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LGBT Suicide

Written by: Editorial Staff.

Being homosexual, bisexual or Transgender is by no means a bad thing, but unfortunately, self-identified gay teenagers are at greater risk to attempt suicide than teens that are straight. Social homophobia, bullying, and many other factors play into some unfortunate statistics. In a substantial study conducted by three researchers, Gary Remafedi, James A. Farrow, and Robert W. Deisher studied a total of 137 gay and bisexual male adolescents aged 14 to 21 and found that 41, or 30 percent, had made at least one suicide attempt.

The researchers saw that suicide attempts appeared to be related to many factors. These factors include:

  • Early Self-Identification as Gay: Subjects who had viewed themselves as homosexual or bisexual at an earlier age were more likely to attempt suicide.
  • Early Sexual Activity: Teens who had attempted suicide were more likely to have had sexual experiences at an early age.
  • Broken Homes: Only 27 percent of suicide attempters had parents who were married compared to 50 percent of the non-attempters.
  • Sexual Molestation: 61 percent of the suicide attempters had been sexually abused compared to only 29 percent of the non-attempters.
  • Illegal Drug Use: 85 percent of the attempters had used illicit drugs compared to 63 percent of non-attempters.
  • Illegal Activities: 51 percent of the attempters had been arrested compared to only 28 percent of non-attempters.
  • Prostitution: 29 percent of the attempters had been involved in prostitution compared to 17 percent of non-attempters.
  • Gender Conflicts: 36.6 percent of the attempters were classified as feminine compared to 17.7 percent of non-attempters.

These are some shocking statistics, but there are preventative measures that professionals can take to diminish the numbers of suicide attempts among homosexual individuals. Here are some ways to prevent or reduce the number of LGBT Suicides:

    • Educating teens on the reasons behind suicide attempts and showing them support are critical to reducing the stress and anxiety they feel about being homosexual.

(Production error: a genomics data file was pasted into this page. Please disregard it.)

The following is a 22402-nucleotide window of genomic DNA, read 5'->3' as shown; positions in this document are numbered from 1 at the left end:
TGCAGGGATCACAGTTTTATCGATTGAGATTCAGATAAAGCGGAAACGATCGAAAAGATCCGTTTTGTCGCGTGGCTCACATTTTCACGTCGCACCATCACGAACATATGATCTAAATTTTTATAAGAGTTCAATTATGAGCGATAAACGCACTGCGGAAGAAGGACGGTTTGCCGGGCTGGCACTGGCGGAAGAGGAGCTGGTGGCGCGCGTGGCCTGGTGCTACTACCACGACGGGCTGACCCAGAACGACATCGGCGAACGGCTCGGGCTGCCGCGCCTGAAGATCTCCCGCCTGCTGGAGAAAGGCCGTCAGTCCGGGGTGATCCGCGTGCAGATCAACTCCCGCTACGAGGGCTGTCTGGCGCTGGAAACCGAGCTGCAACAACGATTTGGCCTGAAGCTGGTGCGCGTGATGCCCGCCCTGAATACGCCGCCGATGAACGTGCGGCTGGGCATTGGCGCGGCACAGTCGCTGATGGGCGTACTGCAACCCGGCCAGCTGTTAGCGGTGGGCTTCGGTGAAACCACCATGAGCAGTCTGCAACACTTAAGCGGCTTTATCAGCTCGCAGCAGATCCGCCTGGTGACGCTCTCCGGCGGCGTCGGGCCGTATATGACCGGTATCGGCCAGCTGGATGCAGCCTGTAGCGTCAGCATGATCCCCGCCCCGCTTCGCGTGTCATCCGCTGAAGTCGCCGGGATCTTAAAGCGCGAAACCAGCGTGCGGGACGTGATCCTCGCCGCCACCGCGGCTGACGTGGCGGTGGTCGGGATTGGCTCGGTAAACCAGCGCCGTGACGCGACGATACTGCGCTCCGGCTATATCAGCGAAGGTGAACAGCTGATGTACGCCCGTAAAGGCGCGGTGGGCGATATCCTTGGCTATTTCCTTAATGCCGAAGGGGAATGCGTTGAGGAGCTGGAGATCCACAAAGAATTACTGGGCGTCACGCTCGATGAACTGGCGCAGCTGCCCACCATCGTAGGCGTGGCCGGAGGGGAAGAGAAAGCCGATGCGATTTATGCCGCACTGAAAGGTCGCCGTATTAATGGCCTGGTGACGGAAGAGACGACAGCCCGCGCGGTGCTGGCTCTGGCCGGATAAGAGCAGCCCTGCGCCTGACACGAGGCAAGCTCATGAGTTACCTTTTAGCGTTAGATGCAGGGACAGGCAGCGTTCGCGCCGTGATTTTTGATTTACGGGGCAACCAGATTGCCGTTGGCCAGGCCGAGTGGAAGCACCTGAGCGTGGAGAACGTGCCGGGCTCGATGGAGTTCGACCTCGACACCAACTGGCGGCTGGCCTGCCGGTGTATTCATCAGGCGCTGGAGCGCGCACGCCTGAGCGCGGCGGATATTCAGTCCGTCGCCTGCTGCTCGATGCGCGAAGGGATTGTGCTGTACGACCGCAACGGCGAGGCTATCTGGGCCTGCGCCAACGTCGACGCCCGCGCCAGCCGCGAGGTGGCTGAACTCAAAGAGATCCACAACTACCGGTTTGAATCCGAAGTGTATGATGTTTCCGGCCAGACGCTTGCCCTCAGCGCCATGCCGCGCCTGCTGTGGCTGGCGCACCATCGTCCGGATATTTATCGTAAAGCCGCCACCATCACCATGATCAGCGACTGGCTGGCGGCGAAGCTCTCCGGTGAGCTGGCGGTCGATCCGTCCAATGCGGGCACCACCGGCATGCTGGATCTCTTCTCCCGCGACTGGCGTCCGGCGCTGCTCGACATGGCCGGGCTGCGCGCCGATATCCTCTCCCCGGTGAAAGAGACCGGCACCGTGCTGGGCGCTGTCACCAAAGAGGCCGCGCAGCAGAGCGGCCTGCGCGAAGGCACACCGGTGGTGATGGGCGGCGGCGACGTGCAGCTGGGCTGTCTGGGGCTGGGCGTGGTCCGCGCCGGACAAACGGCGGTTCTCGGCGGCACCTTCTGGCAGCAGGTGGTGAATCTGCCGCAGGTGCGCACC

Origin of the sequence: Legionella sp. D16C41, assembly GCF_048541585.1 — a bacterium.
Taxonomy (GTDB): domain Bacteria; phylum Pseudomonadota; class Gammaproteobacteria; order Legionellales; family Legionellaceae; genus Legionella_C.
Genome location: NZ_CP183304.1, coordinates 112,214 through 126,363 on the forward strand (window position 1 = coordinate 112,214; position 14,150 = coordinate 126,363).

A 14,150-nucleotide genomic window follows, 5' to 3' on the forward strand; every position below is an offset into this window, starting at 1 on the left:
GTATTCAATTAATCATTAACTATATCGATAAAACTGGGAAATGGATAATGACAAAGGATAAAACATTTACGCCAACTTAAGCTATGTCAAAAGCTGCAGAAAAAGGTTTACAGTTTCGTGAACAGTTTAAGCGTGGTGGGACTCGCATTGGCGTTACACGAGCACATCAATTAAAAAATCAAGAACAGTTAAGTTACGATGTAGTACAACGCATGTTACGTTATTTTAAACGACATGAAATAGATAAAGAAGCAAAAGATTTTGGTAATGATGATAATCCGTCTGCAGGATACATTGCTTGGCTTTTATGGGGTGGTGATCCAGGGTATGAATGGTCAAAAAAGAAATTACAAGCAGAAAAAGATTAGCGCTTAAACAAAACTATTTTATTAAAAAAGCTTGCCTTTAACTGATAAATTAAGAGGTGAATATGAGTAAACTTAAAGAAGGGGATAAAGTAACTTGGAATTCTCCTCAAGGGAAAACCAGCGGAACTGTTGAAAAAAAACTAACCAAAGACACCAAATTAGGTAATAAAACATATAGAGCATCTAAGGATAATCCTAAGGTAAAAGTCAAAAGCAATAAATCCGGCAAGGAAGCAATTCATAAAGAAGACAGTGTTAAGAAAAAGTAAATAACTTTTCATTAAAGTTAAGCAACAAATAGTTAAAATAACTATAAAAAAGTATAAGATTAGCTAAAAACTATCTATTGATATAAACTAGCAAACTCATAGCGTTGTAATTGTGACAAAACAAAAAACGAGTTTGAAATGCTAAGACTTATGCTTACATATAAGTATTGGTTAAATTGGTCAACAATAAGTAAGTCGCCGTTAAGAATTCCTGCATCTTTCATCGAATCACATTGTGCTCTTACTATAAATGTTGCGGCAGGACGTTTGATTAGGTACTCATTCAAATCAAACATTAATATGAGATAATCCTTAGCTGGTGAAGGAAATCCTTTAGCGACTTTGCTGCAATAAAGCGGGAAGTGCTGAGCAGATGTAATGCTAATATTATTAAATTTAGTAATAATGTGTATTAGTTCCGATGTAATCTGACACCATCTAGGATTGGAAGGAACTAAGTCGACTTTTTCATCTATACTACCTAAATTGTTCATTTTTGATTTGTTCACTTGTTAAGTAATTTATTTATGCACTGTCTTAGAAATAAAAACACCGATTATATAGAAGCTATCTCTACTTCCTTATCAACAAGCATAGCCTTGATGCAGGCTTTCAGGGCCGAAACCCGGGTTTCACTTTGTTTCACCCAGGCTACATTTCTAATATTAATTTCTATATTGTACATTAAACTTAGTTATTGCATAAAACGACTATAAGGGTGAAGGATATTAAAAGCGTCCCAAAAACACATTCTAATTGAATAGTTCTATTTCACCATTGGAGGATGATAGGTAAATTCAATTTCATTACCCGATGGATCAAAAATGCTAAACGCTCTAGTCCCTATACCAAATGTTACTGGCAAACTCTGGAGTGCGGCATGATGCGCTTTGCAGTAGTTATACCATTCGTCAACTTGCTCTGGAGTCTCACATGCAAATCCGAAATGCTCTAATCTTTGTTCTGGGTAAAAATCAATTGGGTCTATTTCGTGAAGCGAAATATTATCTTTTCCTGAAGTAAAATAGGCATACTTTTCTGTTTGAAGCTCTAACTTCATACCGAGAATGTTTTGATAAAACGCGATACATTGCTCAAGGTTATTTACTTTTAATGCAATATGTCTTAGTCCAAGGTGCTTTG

• Implement training for all staff members to effectively serve LGBT youth by including recognition and response to warning signs for suicide and the risk and protective factors for suicidal behavior in LGBT youth.
    • Include information about higher rates of suicidal behavior in LGBT youth in health promotion materials.
    • Assess and ensure that youth services and providers are inclusive, responsive to, and affirming of the needs of LGBT youth, and refer youth to these services and providers.
    • Develop peer-based support programs.
    • Include the topic of coping with stress and discrimination and integrate specific activities for LGBT youth in life skills training and programs to prevent risk behaviors.
    • Support staff advocacy for LGBT youth.
    • Incorporate program activities to support youth and their family members throughout the development of sexual orientation and gender identity, including awareness, identity, and disclosure. These programs must address young children and adolescents.
    • Promote organizations that support LGBT youth, such as Gay-Straight Alliances and Parents, Families, and Friends of Lesbians & Gays (PFLAG).
    • Institute protocols and policies for appropriate response if a client or student is identified as at risk of self-harm, has made a suicide attempt, or has died by suicide.
    • Make accurate information about LGBT issues and resources easily available.

Use an LGBT cultural competence model that enables individuals and agencies to work effectively with LGBT youth cultures.

  • Include LGBT youth in program development and evaluation.
  • Institute, enforce, and keep up to date non-discrimination and non-harassment policies for all youth.
  • Implement confidentiality policies that are clear, comprehensive, and explicit.
  • Assume that clients or students could be any sexual orientation or gender identity and respond accordingly.
  • Address explicitly the needs of LGBT youth in school-based programs and policies to prevent violence and bullying.

Again, being homosexual or bisexual is not a bad thing. It is a way of life and a sexual preference that should be unaffected by others who view it as wrong and take action on that belief. Subsequently, those beliefs and actions create falsities in the minds of adolescent homosexuals and bisexuals, leading some of them to attempt suicide and, on occasion, follow through with it.
There are countless ways for our society to relieve these adolescents of their pain and put a stop to the discomfort they feel about being who they are.

Works Cited:

  1. LaBarbera, Peter, “Gay Youth Suicide: Myth is Used to Promote Homosexual Agenda,” published by the Family Research Council.
  2. Remafedi, G., Farrow, J., Deisher, R. (1991) “Risk factors for attempted suicide in gay and bisexual youth,” Pediatrics 87: 869 – 875.
  3. Bell, A., Weinberg, M.,and Hammersmith, S. (1981) Sexual Preference. Bloomington, IN: Indiana U. Press.

Other Resources in: Facts about Suicide

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